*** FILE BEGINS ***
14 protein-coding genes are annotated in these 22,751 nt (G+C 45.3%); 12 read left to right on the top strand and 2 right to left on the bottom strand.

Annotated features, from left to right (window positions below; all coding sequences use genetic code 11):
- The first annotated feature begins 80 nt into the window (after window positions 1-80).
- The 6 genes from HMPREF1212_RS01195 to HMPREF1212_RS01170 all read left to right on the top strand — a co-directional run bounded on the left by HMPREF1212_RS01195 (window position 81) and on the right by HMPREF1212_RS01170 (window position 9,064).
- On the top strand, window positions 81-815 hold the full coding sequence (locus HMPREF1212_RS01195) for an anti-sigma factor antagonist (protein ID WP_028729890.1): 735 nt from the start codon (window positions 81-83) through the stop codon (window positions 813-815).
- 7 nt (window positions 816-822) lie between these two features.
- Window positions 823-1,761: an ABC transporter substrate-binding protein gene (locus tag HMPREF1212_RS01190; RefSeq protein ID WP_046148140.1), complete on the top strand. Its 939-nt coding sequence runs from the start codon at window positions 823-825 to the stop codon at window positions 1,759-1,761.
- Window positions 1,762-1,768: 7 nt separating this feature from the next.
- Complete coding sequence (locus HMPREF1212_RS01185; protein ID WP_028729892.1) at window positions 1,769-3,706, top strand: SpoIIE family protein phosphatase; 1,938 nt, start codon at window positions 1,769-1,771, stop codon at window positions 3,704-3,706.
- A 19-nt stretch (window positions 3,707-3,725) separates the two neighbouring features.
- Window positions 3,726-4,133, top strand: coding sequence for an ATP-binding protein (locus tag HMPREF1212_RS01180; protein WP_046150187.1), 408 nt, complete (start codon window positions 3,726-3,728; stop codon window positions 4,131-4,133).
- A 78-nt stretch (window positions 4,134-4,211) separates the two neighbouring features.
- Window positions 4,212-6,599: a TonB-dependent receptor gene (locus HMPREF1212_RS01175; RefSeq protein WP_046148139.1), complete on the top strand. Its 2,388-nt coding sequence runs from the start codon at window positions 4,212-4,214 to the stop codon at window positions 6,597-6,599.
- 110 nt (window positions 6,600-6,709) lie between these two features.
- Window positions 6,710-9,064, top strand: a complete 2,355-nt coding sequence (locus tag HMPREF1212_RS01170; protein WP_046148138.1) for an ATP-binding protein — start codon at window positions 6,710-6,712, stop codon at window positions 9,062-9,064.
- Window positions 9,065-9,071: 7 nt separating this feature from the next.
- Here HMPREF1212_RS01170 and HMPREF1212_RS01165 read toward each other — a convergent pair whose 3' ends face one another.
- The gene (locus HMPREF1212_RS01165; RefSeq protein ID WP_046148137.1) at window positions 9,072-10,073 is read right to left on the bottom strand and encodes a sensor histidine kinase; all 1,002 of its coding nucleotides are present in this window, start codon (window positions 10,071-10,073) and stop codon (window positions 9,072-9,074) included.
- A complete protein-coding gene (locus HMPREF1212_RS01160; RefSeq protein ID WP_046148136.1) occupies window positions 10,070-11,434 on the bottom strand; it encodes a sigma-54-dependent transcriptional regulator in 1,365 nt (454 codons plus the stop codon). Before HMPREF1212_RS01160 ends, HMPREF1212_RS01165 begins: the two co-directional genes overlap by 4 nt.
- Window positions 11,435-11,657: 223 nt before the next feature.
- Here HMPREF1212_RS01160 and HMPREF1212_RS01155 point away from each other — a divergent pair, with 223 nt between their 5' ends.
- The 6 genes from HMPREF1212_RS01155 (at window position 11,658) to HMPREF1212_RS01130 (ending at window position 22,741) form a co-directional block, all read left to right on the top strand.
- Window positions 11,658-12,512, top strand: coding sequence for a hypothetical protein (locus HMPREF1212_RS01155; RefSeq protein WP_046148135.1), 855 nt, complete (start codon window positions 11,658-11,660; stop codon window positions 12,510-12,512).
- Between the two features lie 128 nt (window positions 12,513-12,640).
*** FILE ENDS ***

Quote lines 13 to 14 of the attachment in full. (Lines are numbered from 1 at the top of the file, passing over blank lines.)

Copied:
- Window positions 4,212-6,599: a TonB-dependent receptor gene (locus HMPREF1212_RS01175; RefSeq protein WP_046148139.1), complete on the top strand. Its 2,388-nt coding sequence runs from the start codon at window positions 4,212-4,214 to the stop codon at window positions 6,597-6,599.
- 110 nt (window positions 6,600-6,709) lie between these two features.